Christopher Williams named W.S. Pete White Chair for Innovation in Engineering Education
October 3, 2014
Christopher Williams, associate professor of engineering education and mechanical engineering in the College of Engineering at Virginia Tech, has been named the W.S. Pete White Chair for Innovation in Engineering Education by the Virginia Tech Board of Visitors.
The W.S. “Pete” White Chair for Innovation in Engineering Education was established by American Electric Power to honor Pete White, a 1948 graduate of Virginia Tech, and to encourage new interest in the teaching of engineering and improve the learning process. Recipients hold the chair for a period of two years.
A member of the Virginia Tech faculty since 2007, Williams has impacted hundreds of engineering students through his innovative teaching methods that use interactive classroom instruction technologies combined with hands-on learning experiences. He is director of the Virginia Tech Design, Research, and Education for Additive Manufacturing Systems (DREAMS for short) Laboratory.
He has been instrumental in integrating 3-D printing, or additive manufacturing, into the College of Engineering curriculum through mentoring senior capstone design projects in product design, and by teaching courses on 3-D printing open to both undergraduate and graduate students. His course engages students in the science of 3-D printing through project-based pedagogy.
Williams has also been very effective in engaging students in 3-D printing outside the classroom. His Dream Vendor 3-D printing “vending machine” initiative provides all Virginia Tech students open-access to 3-D printing. His collaboration with Al Wicks, associate professor of mechanical engineering, on the recent Additive Manufacturing Vehicle Design Competition engaged students in an extracurricular challenge to design and 3-D print air and ground vehicles to complete while filming an obstacle course. Both initiatives brought the participation of hundreds of students in hands-on extracurricular deign and manufacturing activities.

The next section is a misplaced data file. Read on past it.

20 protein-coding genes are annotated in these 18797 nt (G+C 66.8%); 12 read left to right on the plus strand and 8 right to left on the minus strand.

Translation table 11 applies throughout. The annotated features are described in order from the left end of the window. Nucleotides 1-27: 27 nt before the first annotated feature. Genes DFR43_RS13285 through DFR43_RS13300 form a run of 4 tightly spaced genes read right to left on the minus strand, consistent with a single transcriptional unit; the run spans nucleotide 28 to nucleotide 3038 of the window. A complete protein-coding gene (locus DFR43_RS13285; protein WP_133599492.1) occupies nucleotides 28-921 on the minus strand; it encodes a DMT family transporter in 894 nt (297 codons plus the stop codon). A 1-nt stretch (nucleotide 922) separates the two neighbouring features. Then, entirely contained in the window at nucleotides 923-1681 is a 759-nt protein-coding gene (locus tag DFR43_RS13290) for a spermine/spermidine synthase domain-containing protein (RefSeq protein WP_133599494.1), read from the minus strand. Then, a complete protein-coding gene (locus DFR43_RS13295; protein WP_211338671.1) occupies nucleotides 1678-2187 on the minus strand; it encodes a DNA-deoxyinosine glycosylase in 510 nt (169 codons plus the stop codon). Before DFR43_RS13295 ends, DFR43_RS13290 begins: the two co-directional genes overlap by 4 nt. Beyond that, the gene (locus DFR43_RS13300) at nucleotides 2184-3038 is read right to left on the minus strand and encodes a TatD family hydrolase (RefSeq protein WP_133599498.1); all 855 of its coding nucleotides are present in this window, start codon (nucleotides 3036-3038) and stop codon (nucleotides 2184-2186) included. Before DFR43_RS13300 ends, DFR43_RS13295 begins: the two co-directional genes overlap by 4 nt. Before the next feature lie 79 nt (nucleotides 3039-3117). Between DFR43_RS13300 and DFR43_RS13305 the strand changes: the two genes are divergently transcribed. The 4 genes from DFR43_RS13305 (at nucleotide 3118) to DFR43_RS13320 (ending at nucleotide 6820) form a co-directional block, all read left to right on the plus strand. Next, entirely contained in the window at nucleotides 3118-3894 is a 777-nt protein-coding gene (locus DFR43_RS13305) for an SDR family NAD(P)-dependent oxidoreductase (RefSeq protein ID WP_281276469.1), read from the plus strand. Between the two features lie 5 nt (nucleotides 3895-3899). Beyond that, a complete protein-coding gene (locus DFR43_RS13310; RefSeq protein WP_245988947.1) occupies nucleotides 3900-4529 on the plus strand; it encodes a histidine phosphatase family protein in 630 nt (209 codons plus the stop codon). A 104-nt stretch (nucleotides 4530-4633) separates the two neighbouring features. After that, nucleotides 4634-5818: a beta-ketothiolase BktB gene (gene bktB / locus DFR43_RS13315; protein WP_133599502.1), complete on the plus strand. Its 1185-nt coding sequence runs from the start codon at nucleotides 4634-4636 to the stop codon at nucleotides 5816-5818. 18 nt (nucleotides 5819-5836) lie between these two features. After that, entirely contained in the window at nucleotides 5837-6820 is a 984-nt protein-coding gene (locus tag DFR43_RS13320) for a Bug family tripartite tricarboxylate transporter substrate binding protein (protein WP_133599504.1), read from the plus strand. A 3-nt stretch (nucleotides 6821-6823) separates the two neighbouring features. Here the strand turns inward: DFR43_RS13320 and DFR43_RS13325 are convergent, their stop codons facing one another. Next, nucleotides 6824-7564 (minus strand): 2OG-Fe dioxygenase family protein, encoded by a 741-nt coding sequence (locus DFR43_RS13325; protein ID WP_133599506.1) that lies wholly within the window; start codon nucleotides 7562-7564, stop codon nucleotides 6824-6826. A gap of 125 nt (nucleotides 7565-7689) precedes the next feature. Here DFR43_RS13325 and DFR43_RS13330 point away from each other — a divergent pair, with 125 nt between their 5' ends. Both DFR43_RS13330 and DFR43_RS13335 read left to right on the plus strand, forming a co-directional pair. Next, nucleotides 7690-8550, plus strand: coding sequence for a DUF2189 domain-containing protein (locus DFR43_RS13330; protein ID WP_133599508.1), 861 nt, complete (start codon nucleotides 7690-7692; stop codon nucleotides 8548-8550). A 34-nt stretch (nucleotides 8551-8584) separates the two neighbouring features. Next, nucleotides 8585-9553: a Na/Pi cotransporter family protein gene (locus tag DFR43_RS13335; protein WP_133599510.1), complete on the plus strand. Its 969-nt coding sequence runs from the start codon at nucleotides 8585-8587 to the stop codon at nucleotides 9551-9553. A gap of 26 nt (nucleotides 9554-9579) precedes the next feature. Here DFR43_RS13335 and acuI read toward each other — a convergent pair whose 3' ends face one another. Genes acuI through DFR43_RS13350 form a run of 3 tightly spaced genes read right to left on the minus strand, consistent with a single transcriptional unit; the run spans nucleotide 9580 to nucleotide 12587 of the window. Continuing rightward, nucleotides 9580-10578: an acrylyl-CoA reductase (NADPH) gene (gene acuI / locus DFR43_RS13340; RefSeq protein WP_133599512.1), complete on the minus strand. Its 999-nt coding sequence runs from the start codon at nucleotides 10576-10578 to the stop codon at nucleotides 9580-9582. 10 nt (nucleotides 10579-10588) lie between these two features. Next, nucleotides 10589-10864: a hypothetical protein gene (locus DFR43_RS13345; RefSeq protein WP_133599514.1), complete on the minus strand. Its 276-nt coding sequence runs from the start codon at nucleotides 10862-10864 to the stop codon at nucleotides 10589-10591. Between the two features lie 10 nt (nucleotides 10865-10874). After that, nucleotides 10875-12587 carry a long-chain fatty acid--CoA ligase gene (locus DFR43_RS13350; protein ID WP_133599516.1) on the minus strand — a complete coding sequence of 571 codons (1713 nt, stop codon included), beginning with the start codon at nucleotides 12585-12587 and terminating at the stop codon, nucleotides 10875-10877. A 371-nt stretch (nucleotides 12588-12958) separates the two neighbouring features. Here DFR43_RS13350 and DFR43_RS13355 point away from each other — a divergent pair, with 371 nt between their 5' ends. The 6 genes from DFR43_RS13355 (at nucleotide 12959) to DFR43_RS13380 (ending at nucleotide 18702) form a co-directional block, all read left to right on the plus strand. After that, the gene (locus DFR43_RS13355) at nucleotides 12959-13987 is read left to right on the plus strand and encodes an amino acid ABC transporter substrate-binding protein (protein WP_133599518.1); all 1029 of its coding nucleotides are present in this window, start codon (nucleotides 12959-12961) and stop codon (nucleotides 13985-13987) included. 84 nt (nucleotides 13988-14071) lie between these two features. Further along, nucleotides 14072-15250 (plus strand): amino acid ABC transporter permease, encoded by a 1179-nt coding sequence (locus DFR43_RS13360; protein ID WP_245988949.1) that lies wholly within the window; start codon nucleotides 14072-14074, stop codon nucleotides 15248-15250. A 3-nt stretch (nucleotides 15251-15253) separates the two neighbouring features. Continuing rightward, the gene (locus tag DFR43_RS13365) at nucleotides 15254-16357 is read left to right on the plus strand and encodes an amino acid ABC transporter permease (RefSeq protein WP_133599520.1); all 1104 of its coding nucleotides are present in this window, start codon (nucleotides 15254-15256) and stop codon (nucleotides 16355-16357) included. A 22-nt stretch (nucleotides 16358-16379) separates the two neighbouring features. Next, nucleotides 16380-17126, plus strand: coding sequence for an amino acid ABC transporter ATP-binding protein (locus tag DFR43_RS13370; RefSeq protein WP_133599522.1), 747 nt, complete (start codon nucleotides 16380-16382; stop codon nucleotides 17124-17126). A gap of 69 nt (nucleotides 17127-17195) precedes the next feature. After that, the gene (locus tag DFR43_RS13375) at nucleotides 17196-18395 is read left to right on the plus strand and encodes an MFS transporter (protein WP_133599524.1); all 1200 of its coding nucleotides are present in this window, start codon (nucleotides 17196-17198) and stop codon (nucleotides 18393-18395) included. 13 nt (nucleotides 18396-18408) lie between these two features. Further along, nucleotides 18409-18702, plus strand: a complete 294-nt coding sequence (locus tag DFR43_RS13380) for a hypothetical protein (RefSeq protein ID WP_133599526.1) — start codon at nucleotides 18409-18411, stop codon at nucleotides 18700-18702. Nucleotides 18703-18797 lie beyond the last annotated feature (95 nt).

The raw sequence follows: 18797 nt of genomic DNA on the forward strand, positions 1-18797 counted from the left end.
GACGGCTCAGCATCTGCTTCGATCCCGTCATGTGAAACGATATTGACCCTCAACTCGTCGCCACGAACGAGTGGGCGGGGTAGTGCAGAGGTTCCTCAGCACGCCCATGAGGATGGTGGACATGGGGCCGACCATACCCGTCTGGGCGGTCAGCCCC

Williams has also leveraged 3-D printing as a tool for advancing education. He led a team in the development of a technique for 3-D printing physical models of abstract mathematical functions, resulting in printed tactile models have been used to assist a visually impaired student to gain a better understanding of complex mathematical formulas. The team was awarded the 2012 XCalibur Award for this effort.
Through his teaching innovations with research and scholarship, Williams has received external grants totaling $1.86 million, three of which were funded from the National Science Foundation’s Transforming Undergraduate Education in Science, Technology, Engineering and Mathematics program.
One example is a multi-university project in which Williams and colleagues from the Engineering Education and the Science and Technology in Society infused “product archaeology” activities into the Mechanical Engineering Design curriculum. These activities have provided students with hands-on experiences to apply and broaden their knowledge of product design by taking apart products.
Williams also has won this past year a NSF CAREER Award totaling $400,000 to research 3-D ink-jet printing with copper, a growing field of the additive manufacturing industry.
In addition, Williams is primary investigator on a NSF Research Experience for Teachers research site focused on providing K-12 Science Technology Engineering and Mathematics (STEM) teachers experiences in conducting advanced manufacturing research. Centered around the Virginia Center for Innovation-based Manufacturing, teacher participants are provided a desktop-scale 3-D printer for their school classroom.
Engaging students in service learning projects is a common theme in Williams’s teaching. For example, the “Real Outreach eXperiences In Engineering” program challenged 2,400 first-year students to design solutions to problems encountered by local non-profit agencies. Williams and his team received the 2009 Dean’s Outreach Excellence Award for this effort.
Williams received his bachelor’s degree from the University of Florida and a master’s degree and Ph.D. from Georgia Tech.
Dedicated to its motto, Ut Prosim (That I May Serve), Virginia Tech takes a hands-on, engaging approach to education, preparing scholars to be leaders in their fields and communities. As the commonwealth’s most comprehensive university and its leading research institution, Virginia Tech offers 240 undergraduate and graduate degree programs to more than 31,000 students and manages a research portfolio of $513 million. The university fulfills its land-grant mission of transforming knowledge to practice through technological leadership and by fueling economic growth and job creation locally, regionally, and across Virginia.